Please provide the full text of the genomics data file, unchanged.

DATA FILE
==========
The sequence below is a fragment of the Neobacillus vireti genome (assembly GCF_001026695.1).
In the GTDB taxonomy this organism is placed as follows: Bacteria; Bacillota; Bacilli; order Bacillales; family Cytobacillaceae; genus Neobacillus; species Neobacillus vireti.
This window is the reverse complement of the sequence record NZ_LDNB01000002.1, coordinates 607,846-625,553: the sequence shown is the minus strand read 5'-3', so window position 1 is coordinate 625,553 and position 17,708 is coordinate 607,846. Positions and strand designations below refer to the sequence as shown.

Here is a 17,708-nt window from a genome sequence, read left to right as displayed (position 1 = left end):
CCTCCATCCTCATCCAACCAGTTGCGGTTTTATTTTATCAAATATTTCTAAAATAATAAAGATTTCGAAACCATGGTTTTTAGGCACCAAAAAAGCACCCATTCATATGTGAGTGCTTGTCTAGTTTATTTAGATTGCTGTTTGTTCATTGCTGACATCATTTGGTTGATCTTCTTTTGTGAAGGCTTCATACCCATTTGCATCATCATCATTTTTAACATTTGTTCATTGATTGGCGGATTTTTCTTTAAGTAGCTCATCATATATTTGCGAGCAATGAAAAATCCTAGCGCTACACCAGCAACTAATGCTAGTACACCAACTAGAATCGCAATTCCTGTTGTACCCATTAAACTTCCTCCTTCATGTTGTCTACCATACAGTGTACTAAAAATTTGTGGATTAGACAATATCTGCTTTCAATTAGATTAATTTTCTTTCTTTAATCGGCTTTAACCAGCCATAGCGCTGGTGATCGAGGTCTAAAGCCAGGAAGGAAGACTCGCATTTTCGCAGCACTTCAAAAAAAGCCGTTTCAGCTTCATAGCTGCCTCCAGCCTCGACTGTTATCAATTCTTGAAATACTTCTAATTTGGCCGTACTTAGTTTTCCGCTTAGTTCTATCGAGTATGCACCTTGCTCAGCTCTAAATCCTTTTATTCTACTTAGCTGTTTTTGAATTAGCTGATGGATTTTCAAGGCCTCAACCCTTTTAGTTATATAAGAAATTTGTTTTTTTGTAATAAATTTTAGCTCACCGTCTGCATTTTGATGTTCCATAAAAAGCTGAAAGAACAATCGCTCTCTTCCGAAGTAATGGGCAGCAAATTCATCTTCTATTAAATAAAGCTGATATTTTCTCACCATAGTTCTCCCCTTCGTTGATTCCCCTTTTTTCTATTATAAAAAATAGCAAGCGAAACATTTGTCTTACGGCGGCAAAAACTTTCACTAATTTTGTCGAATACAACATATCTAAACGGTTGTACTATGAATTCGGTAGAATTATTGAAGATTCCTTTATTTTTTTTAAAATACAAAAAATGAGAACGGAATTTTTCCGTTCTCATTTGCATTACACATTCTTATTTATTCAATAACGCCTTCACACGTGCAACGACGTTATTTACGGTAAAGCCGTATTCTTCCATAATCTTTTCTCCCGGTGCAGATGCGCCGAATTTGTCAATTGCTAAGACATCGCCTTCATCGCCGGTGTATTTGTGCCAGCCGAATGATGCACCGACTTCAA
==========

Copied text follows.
The sequence below is a fragment of the Neobacillus vireti genome (assembly GCF_001026695.1).
In the GTDB taxonomy this organism is placed as follows: Bacteria; Bacillota; Bacilli; order Bacillales; family Cytobacillaceae; genus Neobacillus; species Neobacillus vireti.
This window is the reverse complement of the sequence record NZ_LDNB01000002.1, coordinates 607,846-625,553: the sequence shown is the minus strand read 5'-3', so window position 1 is coordinate 625,553 and position 17,708 is coordinate 607,846. Positions and strand designations below refer to the sequence as shown.

Here is a 17,708-nt window from a genome sequence, read left to right as displayed (position 1 = left end):
CCTCCATCCTCATCCAACCAGTTGCGGTTTTATTTTATCAAATATTTCTAAAATAATAAAGATTTCGAAACCATGGTTTTTAGGCACCAAAAAAGCACCCATTCATATGTGAGTGCTTGTCTAGTTTATTTAGATTGCTGTTTGTTCATTGCTGACATCATTTGGTTGATCTTCTTTTGTGAAGGCTTCATACCCATTTGCATCATCATCATTTTTAACATTTGTTCATTGATTGGCGGATTTTTCTTTAAGTAGCTCATCATATATTTGCGAGCAATGAAAAATCCTAGCGCTACACCAGCAACTAATGCTAGTACACCAACTAGAATCGCAATTCCTGTTGTACCCATTAAACTTCCTCCTTCATGTTGTCTACCATACAGTGTACTAAAAATTTGTGGATTAGACAATATCTGCTTTCAATTAGATTAATTTTCTTTCTTTAATCGGCTTTAACCAGCCATAGCGCTGGTGATCGAGGTCTAAAGCCAGGAAGGAAGACTCGCATTTTCGCAGCACTTCAAAAAAAGCCGTTTCAGCTTCATAGCTGCCTCCAGCCTCGACTGTTATCAATTCTTGAAATACTTCTAATTTGGCCGTACTTAGTTTTCCGCTTAGTTCTATCGAGTATGCACCTTGCTCAGCTCTAAATCCTTTTATTCTACTTAGCTGTTTTTGAATTAGCTGATGGATTTTCAAGGCCTCAACCCTTTTAGTTATATAAGAAATTTGTTTTTTTGTAATAAATTTTAGCTCACCGTCTGCATTTTGATGTTCCATAAAAAGCTGAAAGAACAATCGCTCTCTTCCGAAGTAATGGGCAGCAAATTCATCTTCTATTAAATAAAGCTGATATTTTCTCACCATAGTTCTCCCCTTCGTTGATTCCCCTTTTTTCTATTATAAAAAATAGCAAGCGAAACATTTGTCTTACGGCGGCAAAAACTTTCACTAATTTTGTCGAATACAACATATCTAAACGGTTGTACTATGAATTCGGTAGAATTATTGAAGATTCCTTTATTTTTTTTAAAATACAAAAAATGAGAACGGAATTTTTCCGTTCTCATTTGCATTACACATTCTTATTTATTCAATAACGCCTTCACACGTGCAACGACGTTATTTACGGTAAAGCCGTATTCTTCCATAATCTTTTCTCCCGGTGCAGATGCGCCGAATTTGTCAATTGCTAAGACATCGCCTTCATCGCCGGTGTATTTGTGCCAGCCGAATGATGCACCGACTTCAA